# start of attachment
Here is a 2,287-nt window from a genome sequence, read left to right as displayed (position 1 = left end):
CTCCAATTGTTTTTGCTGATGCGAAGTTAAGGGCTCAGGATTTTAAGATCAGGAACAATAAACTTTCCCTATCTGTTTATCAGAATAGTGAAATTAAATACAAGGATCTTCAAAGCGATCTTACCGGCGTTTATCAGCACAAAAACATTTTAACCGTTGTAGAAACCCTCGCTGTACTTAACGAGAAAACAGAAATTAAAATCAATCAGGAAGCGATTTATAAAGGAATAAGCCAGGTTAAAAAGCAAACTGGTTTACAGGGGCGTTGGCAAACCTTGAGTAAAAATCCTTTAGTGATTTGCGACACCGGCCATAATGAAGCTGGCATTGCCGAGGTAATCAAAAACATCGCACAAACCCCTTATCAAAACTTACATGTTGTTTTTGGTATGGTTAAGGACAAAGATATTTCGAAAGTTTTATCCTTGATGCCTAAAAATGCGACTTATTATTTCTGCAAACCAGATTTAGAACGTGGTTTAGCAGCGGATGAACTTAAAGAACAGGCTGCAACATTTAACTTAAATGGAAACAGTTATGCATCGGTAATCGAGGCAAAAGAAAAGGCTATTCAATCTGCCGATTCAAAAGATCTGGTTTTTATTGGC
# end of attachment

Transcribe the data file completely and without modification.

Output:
Here is a 2,287-nt window from a genome sequence, read left to right as displayed (position 1 = left end):
CTCCAATTGTTTTTGCTGATGCGAAGTTAAGGGCTCAGGATTTTAAGATCAGGAACAATAAACTTTCCCTATCTGTTTATCAGAATAGTGAAATTAAATACAAGGATCTTCAAAGCGATCTTACCGGCGTTTATCAGCACAAAAACATTTTAACCGTTGTAGAAACCCTCGCTGTACTTAACGAGAAAACAGAAATTAAAATCAATCAGGAAGCGATTTATAAAGGAATAAGCCAGGTTAAAAAGCAAACTGGTTTACAGGGGCGTTGGCAAACCTTGAGTAAAAATCCTTTAGTGATTTGCGACACCGGCCATAATGAAGCTGGCATTGCCGAGGTAATCAAAAACATCGCACAAACCCCTTATCAAAACTTACATGTTGTTTTTGGTATGGTTAAGGACAAAGATATTTCGAAAGTTTTATCCTTGATGCCTAAAAATGCGACTTATTATTTCTGCAAACCAGATTTAGAACGTGGTTTAGCAGCGGATGAACTTAAAGAACAGGCTGCAACATTTAACTTAAATGGAAACAGTTATGCATCGGTAATCGAGGCAAAAGAAAAGGCTATTCAATCTGCCGATTCAAAAGATCTGGTTTTTATTGGC